Dept of Agriculture Invests $103 Million in Emergency Watershed Projects

April 6, 2016

Agriculture Secretary Tom Vilsack announced that the U.S. Department of Agriculture (USDA) is investing up to $103 million in post-disaster recovery and the rehabilitation of aging dams in 19 states.

"The Emergency Watershed Protection program is vital to communities repairing damage and making improvements to reduce future damage from natural disasters," Vilsack said. "Since 2009, USDA has invested more than $647 million to help local governments restore watersheds and protect communities from the aftermath of devastating natural disasters like Hurricanes Irene and Sandy and fires and flooding in the Southwestern United States."

Funding through USDA's Natural Resources Conservation Service (NRCS), was announced by Assistant Chief Kirk Hanlin at an event in Mother Neff State Park outside Temple, Texas.

In 2015, excessive rains overwhelmed the drainage systems of many communities and threatened, damaged or destroyed culverts, bridges and roads. NRCS will invest more than $21 million to help Texas communities remove debris and stabilize streambanks to better protect drainage canals, utilities and roads from future damage.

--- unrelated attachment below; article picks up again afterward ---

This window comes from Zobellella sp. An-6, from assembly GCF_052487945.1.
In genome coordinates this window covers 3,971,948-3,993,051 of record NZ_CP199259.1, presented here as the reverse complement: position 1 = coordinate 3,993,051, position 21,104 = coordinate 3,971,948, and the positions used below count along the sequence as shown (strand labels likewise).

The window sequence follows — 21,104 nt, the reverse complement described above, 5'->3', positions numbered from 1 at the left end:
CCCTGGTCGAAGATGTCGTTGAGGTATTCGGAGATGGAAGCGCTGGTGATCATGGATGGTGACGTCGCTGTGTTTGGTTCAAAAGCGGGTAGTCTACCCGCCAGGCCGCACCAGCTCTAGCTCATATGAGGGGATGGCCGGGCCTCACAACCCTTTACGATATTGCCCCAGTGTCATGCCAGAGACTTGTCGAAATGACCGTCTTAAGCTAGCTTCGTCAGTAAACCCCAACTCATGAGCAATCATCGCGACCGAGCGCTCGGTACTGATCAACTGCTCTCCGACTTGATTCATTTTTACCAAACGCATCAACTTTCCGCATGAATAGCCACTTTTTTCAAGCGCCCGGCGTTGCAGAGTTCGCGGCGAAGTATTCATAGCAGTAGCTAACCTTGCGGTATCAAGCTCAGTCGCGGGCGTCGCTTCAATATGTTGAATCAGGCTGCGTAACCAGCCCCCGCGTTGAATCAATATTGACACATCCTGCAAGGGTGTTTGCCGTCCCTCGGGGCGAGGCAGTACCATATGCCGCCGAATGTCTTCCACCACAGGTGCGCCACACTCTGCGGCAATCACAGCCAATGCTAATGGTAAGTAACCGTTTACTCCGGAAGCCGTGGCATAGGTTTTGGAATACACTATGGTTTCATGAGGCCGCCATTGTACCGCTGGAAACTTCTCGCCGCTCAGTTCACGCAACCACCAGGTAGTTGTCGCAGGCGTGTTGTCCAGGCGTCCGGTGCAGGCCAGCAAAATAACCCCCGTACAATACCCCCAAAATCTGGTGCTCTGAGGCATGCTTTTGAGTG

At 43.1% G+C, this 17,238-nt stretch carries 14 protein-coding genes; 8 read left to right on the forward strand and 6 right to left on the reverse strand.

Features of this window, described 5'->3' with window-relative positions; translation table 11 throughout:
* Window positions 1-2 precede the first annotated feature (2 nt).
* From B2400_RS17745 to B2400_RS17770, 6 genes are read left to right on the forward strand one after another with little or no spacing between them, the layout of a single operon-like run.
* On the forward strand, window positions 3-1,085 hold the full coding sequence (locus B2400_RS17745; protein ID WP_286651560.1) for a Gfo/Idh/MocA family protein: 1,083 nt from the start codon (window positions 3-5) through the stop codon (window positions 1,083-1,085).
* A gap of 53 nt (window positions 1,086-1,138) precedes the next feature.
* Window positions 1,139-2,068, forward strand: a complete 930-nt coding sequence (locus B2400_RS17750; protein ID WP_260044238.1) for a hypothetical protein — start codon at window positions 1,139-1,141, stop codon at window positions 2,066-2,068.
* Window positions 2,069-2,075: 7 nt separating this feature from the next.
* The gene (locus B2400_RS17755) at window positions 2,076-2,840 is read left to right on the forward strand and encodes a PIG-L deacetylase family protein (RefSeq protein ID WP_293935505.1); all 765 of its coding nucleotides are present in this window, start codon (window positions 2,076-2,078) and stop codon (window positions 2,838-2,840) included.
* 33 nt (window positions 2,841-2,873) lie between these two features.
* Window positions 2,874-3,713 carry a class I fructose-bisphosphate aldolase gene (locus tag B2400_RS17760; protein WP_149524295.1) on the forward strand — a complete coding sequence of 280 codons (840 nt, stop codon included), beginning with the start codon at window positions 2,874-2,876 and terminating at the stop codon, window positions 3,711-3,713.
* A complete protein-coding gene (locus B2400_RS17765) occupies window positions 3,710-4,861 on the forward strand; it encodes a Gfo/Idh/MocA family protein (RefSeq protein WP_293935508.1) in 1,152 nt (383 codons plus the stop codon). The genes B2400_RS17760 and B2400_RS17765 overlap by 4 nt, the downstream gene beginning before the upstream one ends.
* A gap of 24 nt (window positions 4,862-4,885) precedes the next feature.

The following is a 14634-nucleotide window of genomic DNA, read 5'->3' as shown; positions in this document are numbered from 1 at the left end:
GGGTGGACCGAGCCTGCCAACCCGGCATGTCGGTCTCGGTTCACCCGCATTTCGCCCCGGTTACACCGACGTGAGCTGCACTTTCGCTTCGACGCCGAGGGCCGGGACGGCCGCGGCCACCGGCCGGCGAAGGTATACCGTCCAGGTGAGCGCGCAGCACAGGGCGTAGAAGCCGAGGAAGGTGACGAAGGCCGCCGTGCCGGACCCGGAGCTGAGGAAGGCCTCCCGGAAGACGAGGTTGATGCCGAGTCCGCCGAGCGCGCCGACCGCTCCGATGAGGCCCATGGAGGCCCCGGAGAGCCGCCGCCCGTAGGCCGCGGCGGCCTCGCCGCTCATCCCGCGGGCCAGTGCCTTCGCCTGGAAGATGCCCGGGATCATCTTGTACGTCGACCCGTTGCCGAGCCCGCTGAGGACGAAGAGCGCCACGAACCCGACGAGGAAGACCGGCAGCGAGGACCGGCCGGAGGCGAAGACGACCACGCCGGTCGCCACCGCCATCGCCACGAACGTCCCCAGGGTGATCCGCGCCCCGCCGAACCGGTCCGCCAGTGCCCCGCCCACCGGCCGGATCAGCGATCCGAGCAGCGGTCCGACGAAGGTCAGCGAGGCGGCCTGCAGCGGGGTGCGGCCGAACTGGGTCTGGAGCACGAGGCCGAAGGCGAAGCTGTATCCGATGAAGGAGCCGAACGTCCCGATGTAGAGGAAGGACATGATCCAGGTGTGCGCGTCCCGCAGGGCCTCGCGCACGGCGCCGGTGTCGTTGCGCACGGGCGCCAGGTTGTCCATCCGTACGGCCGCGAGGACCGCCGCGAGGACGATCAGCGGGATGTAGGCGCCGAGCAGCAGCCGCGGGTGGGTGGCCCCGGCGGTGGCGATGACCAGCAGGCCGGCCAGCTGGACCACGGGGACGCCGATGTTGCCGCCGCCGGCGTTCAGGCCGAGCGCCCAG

Overall, NRCS will invest $93 million in Emergency Watershed Protection (EWP) Program assistance to help state and local governments carry out much needed recovery projects to address damage caused by floods, hurricanes, wildfires and other natural disasters.

Approximately $59 million will be used in recovery projects in some of the hardest hit areas in Texas, Mississippi and Utah.

About $34 million will assist projects in Alabama, Alaska, Arkansas, Colorado, Florida, Indiana, Kansas, Kentucky, Minnesota, Missouri, Ohio, South Carolina, South Dakota, Tennessee, Washington, and Wyoming. A summary of projects by state is available on the EWP website.

The USDA's announcement also includes $10.4 million in Watershed Rehabilitation Program funding to help communities rehabilitate aging dams that protect lives, property and infrastructure like drinking water in rural communities downstream. Of this, $4.8 million will be used in Texas to complete the design and construction of four watershed rehabilitation projects in Ellis and Williamson counties, and $3.7 million will be used in Utah for the construction of a dam project within the cities of Lehi and Highland. About $500,000 will be used to assess up to 25 aging dams nationwide this year.

USDA watershed projects provide an estimated $2.2 billion in benefits annually to local communities nationwide. Since 1948, USDA has helped local governments construct nearly 12,000 dams in 47 states and Puerto Rico to help prevent flooding and erosion damage, provide recreation opportunities, improve water supplies for drinking and irrigation, and create habitat for wildlife.

Source: USDA

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